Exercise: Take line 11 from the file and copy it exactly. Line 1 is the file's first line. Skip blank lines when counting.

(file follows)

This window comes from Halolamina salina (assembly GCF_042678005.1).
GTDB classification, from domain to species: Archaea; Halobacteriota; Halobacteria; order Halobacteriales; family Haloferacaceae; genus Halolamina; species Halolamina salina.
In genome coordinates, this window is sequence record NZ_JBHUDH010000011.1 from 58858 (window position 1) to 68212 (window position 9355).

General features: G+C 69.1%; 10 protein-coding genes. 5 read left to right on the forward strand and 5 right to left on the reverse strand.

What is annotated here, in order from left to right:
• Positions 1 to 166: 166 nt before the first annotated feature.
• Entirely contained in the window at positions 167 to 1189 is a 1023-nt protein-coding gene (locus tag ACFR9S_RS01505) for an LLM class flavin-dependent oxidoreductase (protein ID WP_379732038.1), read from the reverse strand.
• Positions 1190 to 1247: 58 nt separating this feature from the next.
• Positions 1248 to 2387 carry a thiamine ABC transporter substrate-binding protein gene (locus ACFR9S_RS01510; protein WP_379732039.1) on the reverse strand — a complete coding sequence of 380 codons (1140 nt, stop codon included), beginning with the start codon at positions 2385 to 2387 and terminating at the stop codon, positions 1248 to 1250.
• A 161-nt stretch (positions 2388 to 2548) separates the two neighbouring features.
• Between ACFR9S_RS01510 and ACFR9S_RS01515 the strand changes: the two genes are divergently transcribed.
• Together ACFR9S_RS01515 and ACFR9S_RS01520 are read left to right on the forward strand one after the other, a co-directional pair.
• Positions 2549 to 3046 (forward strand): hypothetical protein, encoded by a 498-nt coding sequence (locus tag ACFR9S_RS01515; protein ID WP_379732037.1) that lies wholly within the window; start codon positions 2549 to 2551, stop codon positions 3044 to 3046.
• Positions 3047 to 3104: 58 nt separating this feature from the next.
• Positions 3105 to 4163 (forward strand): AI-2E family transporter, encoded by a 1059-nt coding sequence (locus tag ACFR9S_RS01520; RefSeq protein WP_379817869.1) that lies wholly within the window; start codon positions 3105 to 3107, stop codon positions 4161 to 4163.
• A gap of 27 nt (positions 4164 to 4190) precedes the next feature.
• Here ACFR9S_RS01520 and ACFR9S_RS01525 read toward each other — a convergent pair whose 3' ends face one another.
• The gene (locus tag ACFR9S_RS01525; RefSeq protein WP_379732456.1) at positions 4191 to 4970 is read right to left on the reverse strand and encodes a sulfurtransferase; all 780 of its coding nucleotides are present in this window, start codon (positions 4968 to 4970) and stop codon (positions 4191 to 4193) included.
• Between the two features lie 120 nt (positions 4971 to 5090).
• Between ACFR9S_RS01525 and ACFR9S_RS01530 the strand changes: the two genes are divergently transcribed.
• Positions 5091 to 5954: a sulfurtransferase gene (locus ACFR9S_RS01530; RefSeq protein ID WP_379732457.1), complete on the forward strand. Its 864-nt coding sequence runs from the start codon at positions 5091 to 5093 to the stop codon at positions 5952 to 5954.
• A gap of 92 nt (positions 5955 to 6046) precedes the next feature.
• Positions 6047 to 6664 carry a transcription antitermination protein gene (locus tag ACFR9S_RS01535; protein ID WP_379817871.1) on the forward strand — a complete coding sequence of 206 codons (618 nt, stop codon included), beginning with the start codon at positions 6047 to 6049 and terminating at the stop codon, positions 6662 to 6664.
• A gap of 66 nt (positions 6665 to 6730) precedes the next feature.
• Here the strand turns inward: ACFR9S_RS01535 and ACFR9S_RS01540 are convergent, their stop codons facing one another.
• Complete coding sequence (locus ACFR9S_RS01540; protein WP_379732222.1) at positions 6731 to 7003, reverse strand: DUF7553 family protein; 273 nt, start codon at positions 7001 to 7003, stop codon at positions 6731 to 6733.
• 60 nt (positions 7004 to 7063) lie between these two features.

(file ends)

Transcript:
• Between ACFR9S_RS01510 and ACFR9S_RS01515 the strand changes: the two genes are divergently transcribed.